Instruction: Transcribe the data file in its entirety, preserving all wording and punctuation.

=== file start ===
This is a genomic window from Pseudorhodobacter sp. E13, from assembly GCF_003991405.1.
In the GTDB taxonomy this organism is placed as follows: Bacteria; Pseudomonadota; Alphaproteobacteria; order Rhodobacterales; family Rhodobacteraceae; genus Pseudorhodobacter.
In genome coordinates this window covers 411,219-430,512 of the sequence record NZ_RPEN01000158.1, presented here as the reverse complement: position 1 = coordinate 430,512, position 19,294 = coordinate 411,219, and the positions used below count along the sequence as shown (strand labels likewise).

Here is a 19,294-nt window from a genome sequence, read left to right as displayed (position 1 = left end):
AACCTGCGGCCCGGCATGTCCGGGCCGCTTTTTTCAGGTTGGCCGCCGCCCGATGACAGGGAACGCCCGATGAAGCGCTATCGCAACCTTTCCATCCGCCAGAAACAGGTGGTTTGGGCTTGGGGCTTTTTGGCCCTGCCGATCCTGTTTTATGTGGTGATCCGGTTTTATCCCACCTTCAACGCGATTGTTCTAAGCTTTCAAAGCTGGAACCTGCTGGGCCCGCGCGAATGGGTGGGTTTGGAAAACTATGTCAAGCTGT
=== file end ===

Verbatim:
This is a genomic window from Pseudorhodobacter sp. E13, from assembly GCF_003991405.1.
In the GTDB taxonomy this organism is placed as follows: Bacteria; Pseudomonadota; Alphaproteobacteria; order Rhodobacterales; family Rhodobacteraceae; genus Pseudorhodobacter.
In genome coordinates this window covers 411,219-430,512 of the sequence record NZ_RPEN01000158.1, presented here as the reverse complement: position 1 = coordinate 430,512, position 19,294 = coordinate 411,219, and the positions used below count along the sequence as shown (strand labels likewise).

Here is a 19,294-nt window from a genome sequence, read left to right as displayed (position 1 = left end):
AACCTGCGGCCCGGCATGTCCGGGCCGCTTTTTTCAGGTTGGCCGCCGCCCGATGACAGGGAACGCCCGATGAAGCGCTATCGCAACCTTTCCATCCGCCAGAAACAGGTGGTTTGGGCTTGGGGCTTTTTGGCCCTGCCGATCCTGTTTTATGTGGTGATCCGGTTTTATCCCACCTTCAACGCGATTGTTCTAAGCTTTCAAAGCTGGAACCTGCTGGGCCCGCGCGAATGGGTGGGTTTGGAAAACTATGTCAAGCTGT